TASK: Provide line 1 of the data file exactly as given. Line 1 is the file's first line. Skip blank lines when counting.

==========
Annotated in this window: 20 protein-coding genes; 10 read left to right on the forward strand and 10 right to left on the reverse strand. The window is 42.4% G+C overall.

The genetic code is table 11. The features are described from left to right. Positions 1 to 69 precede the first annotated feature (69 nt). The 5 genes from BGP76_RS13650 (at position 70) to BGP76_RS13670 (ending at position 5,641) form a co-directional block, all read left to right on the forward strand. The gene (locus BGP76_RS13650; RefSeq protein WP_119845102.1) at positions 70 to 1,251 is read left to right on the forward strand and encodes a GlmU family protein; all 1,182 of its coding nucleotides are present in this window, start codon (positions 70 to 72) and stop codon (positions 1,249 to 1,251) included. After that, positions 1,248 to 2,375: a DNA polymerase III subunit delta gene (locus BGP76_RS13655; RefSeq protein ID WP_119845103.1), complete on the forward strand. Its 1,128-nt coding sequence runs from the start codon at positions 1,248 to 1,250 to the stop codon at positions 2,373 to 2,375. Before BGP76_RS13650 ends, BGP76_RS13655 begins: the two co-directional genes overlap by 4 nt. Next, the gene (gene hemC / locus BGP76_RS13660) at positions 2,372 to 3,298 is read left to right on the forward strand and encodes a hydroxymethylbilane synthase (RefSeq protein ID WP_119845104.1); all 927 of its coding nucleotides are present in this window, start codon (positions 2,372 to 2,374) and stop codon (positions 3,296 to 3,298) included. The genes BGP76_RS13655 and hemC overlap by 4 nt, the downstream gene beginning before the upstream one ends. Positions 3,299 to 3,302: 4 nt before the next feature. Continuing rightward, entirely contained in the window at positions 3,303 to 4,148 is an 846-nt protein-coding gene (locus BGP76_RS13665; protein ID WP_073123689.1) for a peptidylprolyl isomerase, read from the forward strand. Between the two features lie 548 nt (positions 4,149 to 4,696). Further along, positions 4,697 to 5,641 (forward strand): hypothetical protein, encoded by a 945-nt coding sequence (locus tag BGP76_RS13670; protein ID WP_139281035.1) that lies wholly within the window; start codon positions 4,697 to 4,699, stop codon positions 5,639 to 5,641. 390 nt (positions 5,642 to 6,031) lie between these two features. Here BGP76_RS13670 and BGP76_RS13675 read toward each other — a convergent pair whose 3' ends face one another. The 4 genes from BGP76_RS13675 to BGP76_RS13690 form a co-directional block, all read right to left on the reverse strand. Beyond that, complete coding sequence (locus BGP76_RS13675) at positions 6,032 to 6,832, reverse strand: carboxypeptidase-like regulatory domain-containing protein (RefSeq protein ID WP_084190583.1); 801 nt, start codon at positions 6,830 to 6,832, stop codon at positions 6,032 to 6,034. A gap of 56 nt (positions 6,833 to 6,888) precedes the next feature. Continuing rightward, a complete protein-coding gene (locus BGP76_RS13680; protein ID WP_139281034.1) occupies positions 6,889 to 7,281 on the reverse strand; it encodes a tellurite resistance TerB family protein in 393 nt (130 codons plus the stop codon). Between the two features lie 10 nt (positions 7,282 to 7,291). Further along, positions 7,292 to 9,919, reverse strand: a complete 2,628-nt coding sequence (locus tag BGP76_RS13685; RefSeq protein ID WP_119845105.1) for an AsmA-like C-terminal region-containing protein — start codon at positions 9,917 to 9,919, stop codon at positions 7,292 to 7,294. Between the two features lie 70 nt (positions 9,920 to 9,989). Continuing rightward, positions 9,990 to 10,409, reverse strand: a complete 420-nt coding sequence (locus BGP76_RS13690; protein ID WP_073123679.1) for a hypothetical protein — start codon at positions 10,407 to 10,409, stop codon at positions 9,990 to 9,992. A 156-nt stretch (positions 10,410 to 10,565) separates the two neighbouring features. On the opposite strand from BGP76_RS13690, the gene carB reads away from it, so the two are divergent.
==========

Annotated in this window: 20 protein-coding genes; 10 read left to right on the forward strand and 10 right to left on the reverse strand. The window is 42.4% G+C overall.